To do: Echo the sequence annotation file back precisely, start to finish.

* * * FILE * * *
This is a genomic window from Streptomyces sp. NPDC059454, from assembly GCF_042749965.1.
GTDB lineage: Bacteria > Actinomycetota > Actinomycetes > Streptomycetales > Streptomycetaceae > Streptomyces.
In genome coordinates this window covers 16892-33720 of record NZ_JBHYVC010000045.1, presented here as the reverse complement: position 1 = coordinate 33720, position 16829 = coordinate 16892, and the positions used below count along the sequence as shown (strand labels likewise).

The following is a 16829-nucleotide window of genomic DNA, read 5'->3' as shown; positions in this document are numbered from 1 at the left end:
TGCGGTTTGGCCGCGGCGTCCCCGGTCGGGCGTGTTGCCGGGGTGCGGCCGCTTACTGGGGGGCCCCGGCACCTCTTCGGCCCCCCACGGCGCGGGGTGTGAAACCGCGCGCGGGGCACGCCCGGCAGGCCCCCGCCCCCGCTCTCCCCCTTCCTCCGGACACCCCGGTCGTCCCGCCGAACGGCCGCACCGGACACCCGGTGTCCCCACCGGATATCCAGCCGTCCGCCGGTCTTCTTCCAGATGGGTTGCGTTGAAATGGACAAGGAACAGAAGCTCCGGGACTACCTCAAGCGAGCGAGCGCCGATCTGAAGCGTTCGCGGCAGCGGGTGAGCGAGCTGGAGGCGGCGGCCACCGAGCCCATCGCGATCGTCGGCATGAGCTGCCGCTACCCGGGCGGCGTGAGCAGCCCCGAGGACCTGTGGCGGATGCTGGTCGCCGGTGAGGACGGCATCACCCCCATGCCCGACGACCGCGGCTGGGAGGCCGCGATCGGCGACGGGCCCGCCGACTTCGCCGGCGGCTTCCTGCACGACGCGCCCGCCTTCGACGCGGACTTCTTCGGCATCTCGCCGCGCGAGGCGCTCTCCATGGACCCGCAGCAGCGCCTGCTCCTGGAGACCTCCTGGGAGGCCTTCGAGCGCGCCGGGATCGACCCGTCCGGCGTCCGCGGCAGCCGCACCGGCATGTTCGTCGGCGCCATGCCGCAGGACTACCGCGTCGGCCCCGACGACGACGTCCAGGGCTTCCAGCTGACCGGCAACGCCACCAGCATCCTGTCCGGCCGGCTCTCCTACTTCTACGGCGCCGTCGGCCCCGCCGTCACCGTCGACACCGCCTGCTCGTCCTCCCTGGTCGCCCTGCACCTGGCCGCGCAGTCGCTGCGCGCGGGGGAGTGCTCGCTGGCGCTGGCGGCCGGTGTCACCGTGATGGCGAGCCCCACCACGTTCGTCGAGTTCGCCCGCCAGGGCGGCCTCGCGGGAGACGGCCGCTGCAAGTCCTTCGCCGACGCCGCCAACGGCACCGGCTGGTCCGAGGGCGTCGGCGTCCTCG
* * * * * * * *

This is a genomic window from Streptomyces sp. NPDC059454, from assembly GCF_042749965.1.
GTDB lineage: Bacteria > Actinomycetota > Actinomycetes > Streptomycetales > Streptomycetaceae > Streptomyces.
In genome coordinates this window covers 16892-33720 of record NZ_JBHYVC010000045.1, presented here as the reverse complement: position 1 = coordinate 33720, position 16829 = coordinate 16892, and the positions used below count along the sequence as shown (strand labels likewise).

The following is a 16829-nucleotide window of genomic DNA, read 5'->3' as shown; positions in this document are numbered from 1 at the left end:
TGCGGTTTGGCCGCGGCGTCCCCGGTCGGGCGTGTTGCCGGGGTGCGGCCGCTTACTGGGGGGCCCCGGCACCTCTTCGGCCCCCCACGGCGCGGGGTGTGAAACCGCGCGCGGGGCACGCCCGGCAGGCCCCCGCCCCCGCTCTCCCCCTTCCTCCGGACACCCCGGTCGTCCCGCCGAACGGCCGCACCGGACACCCGGTGTCCCCACCGGATATCCAGCCGTCCGCCGGTCTTCTTCCAGATGGGTTGCGTTGAAATGGACAAGGAACAGAAGCTCCGGGACTACCTCAAGCGAGCGAGCGCCGATCTGAAGCGTTCGCGGCAGCGGGTGAGCGAGCTGGAGGCGGCGGCCACCGAGCCCATCGCGATCGTCGGCATGAGCTGCCGCTACCCGGGCGGCGTGAGCAGCCCCGAGGACCTGTGGCGGATGCTGGTCGCCGGTGAGGACGGCATCACCCCCATGCCCGACGACCGCGGCTGGGAGGCCGCGATCGGCGACGGGCCCGCCGACTTCGCCGGCGGCTTCCTGCACGACGCGCCCGCCTTCGACGCGGACTTCTTCGGCATCTCGCCGCGCGAGGCGCTCTCCATGGACCCGCAGCAGCGCCTGCTCCTGGAGACCTCCTGGGAGGCCTTCGAGCGCGCCGGGATCGACCCGTCCGGCGTCCGCGGCAGCCGCACCGGCATGTTCGTCGGCGCCATGCCGCAGGACTACCGCGTCGGCCCCGACGACGACGTCCAGGGCTTCCAGCTGACCGGCAACGCCACCAGCATCCTGTCCGGCCGGCTCTCCTACTTCTACGGCGCCGTCGGCCCCGCCGTCACCGTCGACACCGCCTGCTCGTCCTCCCTGGTCGCCCTGCACCTGGCCGCGCAGTCGCTGCGCGCGGGGGAGTGCTCGCTGGCGCTGGCGGCCGGTGTCACCGTGATGGCGAGCCCCACCACGTTCGTCGAGTTCGCCCGCCAGGGCGGCCTCGCGGGAGACGGCCGCTGCAAGTCCTTCGCCGACGCCGCCAACGGCACCGGCTGGTCCGAGGGCGTCGGCGTCCTCG